Shannon Mattern: So how do you help people, you know, go from just being like a burnout, hustling, creative to, you know, having that thriving, thriving business. Once they have really established what their vision is.

Katie Sullivan: A lot of it has to do with like creating a clear plan. And I actually like, this is what I'm all about is teaching people like the fundamentals of what it means to build a business. And I, I do a five day challenge called passion project launch lab. And in this challenge, I walk them through the, the absolute nuts and bolts fundamentals foundation of what your business, any business, literally, any business, I gear it toward creative types, but any business has to have these things that, you know, the first step is you have to know what problem it's going to you're, you're going to solve for people. And I find this to be particularly a tricky situation for musicians, artists, blah, blah, blah, blah, blah, be cut for two reasons.

Katie Sullivan: Because one, we live in a society that does not value what they bring and because people don't value arts and creative ventures, we then forget that it has value. So now it's not just like figuring out like what problem you're going to solve, but we have to first like teach and convince these people. But what they do actually does bring value and solves problems for people's lives. And it's how we get amazing things like art therapy and music therapy and all of these things that actually help people on a metaphysical level transform their lives through artistic ventures. It is possible it's all around us all the time. Big part of that is believing and knowing and having faith on the early part, that, that what it is that you have to offer is truly valuable. And then once you've gotten there, figuring out how it is that you can solve a problem for somebody else.

Katie Sullivan: And I find that so often that solving that problem is so deeply connected to who we are as a person, your, what you've experienced, what problems you've faced, um, and how you got through it yourself. And then it segues so beautifully into building your brand because your story is part of that and, and the struggles and the pain points that you experienced and how you facilitated your own transformation for people. And, um, figuring out the, the, the brand pillars that you stand on. What are the things that you talk about? Um, and you know, one of the things I talk about a lot is perfectionism. I talk about creativity. I talk about strategy. Sure. But that's like the that's like the really nitty gritty stuff. Like there's all this other high level stuff above it that if we don't have that sorted out strategy, doesn't matter at all.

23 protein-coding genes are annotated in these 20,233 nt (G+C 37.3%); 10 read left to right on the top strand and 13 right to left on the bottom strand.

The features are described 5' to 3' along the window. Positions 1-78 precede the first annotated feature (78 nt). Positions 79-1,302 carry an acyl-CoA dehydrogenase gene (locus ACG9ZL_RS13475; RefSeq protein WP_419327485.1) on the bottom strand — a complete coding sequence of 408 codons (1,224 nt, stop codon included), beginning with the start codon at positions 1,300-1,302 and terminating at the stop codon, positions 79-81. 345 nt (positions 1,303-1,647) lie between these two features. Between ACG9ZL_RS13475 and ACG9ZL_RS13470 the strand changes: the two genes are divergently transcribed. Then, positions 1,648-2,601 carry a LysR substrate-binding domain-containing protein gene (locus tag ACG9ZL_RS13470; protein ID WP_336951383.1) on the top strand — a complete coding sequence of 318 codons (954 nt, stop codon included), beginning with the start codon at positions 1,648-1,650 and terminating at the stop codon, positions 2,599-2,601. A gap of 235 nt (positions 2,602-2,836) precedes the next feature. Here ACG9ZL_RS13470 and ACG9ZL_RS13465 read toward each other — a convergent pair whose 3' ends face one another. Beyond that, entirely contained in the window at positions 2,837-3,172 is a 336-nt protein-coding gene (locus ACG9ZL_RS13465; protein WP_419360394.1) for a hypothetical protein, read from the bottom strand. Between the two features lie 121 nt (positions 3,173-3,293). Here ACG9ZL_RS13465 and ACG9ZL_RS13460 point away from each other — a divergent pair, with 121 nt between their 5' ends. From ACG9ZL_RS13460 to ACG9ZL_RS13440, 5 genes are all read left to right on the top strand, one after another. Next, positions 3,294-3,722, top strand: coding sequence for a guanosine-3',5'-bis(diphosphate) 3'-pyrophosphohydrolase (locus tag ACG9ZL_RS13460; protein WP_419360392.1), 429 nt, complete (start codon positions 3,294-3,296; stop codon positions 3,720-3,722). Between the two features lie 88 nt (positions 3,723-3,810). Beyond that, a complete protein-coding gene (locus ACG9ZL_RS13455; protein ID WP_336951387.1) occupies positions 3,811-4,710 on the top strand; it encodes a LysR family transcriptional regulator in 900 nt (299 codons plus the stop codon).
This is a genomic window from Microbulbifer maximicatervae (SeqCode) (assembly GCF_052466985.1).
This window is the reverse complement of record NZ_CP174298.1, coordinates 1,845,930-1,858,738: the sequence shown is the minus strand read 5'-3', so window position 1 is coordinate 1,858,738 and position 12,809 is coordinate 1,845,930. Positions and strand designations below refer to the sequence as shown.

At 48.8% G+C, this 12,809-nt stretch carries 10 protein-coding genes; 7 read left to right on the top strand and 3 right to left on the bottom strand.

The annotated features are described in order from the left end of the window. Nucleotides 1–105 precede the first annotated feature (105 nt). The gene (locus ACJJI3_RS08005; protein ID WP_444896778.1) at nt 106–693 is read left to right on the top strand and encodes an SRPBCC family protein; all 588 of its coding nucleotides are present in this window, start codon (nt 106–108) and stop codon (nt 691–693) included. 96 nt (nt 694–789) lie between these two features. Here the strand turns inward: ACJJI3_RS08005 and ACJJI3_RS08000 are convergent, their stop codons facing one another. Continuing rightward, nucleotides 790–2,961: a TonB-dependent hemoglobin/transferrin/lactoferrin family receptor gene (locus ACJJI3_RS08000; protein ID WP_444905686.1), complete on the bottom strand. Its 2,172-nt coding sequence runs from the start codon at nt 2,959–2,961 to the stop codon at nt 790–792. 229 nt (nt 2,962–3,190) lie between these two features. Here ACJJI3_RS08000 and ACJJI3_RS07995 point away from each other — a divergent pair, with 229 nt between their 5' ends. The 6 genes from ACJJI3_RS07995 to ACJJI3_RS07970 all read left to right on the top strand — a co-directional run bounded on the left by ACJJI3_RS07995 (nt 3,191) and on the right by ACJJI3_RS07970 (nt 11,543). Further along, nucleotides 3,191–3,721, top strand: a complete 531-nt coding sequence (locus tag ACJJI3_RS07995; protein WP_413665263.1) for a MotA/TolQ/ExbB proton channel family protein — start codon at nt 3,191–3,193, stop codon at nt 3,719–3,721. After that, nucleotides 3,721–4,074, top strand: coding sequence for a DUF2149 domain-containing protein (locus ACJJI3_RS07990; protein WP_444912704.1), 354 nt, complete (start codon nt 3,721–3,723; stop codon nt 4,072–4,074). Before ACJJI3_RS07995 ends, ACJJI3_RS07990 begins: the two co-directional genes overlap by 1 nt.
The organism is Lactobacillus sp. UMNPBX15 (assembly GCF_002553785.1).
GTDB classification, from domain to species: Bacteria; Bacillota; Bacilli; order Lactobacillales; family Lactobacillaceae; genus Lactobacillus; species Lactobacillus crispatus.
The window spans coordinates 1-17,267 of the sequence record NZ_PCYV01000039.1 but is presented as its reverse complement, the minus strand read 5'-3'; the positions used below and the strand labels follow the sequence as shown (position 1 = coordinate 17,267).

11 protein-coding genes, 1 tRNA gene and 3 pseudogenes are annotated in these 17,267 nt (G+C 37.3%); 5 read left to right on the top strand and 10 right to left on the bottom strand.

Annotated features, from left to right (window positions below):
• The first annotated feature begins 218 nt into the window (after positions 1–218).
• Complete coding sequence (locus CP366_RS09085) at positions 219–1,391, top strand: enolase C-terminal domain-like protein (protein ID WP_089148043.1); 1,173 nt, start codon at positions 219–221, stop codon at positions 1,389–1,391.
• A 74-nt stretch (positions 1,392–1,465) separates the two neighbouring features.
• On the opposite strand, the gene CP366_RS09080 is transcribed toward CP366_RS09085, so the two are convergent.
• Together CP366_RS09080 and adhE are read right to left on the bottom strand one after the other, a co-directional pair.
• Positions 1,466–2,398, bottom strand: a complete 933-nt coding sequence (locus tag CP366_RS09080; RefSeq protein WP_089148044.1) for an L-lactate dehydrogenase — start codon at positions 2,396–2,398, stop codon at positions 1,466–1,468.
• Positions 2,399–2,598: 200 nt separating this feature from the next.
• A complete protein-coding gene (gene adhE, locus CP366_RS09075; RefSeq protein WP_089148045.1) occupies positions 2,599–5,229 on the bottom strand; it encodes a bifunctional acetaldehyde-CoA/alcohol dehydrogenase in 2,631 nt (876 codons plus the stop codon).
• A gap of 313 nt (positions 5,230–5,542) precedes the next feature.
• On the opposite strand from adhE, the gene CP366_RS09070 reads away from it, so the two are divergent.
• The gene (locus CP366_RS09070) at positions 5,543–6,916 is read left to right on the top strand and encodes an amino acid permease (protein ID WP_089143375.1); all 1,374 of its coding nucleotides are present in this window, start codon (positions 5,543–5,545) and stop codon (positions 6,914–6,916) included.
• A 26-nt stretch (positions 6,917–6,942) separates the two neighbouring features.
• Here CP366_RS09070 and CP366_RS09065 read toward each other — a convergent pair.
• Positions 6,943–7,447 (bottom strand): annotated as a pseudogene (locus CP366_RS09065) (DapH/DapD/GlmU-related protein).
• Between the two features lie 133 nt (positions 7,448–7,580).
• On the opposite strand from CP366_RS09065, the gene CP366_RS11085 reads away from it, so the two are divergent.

Katie Sullivan: And so, you know, it's

Katie Sullivan: The second day I go through building the brand. After that, we talk about audience attraction, how it is that you can build a content marketing strategy to attract the people that you want to. And it all follows a very clear path that you first got to know what problem you're going to solve, then who you are with your brand, and then how other people are going to come find you, what it is that you're going to say that makes you attractive to people that makes people like, yeah, I relate to that. Yeah. Um, and then crafting an offer that actually does solve that problem that we talked about on day one that is validated by competitor research and, and, um, and your market research, and also fits into the picture of your life that you've created for yourself and then developing a launch strategy. So it's, it's the, it's the creative side, it's the mindset pieces. It's the very human heart centered pieces of it tied into the strategy so that people can learn that like number one,

Katie Sullivan: Starting a business is not from the strategy point of view. Starting a business is not that it's not building the leaning tower of PISA. Like it's, it's very possible. What, what makes it hard is all the things that go on in our heads and all of the experiences that we've had and all the things that people are telling us that is the hard part. And pretty much any entrepreneur that you talked to, I'm pretty sure would say that, um, that, you know, there's these, there's these little mindset gremlins that come in. And, and so really the fundamentals of, of all of this before, especially for those creative types. Cause I have a special spot in my heart for is, is valuing your own work before other people are going to value it. You have to.

Shannon Mattern: so, so good. I love how you frame all of that because the, the issue I see with most of my, um, my audience, my students they're a lot of them are creatives.